Senegal – The challenge of building capacity in the pharmaceutical sector

October 20, 2014 10:41 am0 commentsViews: 91

King Mohammed VI of Morocco, inaugurating West Africa Pharma, the new factory built by SOTHEMA (Morocco) in Senegal.

Validation Workshop to document the national drug policy

A workshop for technical validation to document the national drug policy of Senegal included experts from the Ministry of Health and its partners. This was organized by the Directorate of Pharmacy and Drugs (DPM) in Senegal, recently for two days in Dakar. The document aims to build capacity in the pharmaceutical sector in Senegal to effectively fight against the proliferation of counterfeit drugs, ensuring improved quality and provide access to low cost essential drugs to the population.

The recent evaluation of the system in place revealed, among others, a weakness in the availability of drugs with accessibility problems for vulnerable or poor and without health insurance. Indeed, despite efforts, there is still a large gap between the primary health care needs for medicines and resources.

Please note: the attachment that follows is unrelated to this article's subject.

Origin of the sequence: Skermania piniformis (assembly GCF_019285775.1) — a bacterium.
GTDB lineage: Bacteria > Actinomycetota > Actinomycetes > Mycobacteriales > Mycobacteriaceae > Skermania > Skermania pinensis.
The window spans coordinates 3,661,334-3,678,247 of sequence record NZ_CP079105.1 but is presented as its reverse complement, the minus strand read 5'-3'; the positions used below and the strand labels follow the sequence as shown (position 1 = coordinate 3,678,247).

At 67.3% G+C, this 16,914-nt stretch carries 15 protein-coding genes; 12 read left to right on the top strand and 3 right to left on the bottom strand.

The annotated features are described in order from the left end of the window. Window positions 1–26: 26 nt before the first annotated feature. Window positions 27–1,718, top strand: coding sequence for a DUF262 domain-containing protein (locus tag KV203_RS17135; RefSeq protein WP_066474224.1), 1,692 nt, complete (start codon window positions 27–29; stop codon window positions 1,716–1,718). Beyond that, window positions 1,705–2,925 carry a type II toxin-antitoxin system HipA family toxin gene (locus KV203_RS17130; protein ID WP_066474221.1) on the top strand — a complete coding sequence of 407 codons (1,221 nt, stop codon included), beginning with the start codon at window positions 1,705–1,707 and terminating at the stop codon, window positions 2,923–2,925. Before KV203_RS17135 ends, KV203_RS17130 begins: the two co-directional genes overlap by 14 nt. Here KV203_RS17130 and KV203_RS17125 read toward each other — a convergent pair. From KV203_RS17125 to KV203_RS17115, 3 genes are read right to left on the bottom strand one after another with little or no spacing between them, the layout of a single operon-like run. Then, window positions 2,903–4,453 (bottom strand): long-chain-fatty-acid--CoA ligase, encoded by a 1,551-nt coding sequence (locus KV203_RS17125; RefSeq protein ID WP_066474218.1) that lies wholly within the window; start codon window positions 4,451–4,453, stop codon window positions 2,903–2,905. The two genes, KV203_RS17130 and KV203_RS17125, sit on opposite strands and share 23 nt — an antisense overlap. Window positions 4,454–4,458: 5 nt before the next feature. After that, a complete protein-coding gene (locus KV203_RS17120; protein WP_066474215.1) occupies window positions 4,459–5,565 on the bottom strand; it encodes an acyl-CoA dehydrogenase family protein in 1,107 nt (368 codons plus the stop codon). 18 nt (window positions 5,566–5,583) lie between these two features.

The representative of the World Health Organization (WHO), Dr. Mamadou Ngom, asked the authorities to ensure that good quality medicines are available and accessible to all segments of the population at low cost. The Director General of Health, Dr. Pape Amadou Diack, who also lamented the low rate of local drug production, estimates that the validation of the document will define suitable strategies to address, identify problems, analyzing the current situation and consider prospects for developing the pharmaceutical sub-sector. “All the policy documents of the Ministry of Health state that the availability of quality medicines is a major objective and a constant concern in the health sector” said the Director General of Health, which advocates improved access to quality medicines. In our country, the rate of production of pharmaceuticals has been stagnant at 15% for several years. Consequence: the country imports more than 75% of drugs. The establishment of a pharmaceutical industry in our country will help improve and better control the quality and supply of drugs. Better, he says, “this industry will participate in the creation of jobs and if we can produce many molecules in our country, it will make these drugs affordable.” Most pharmaceutical products used in Africa come from Asian countries.” In addition, the Ministry of Health and Social Welfare is planning to create a national commission to fight against illicit and poor quality drugs.

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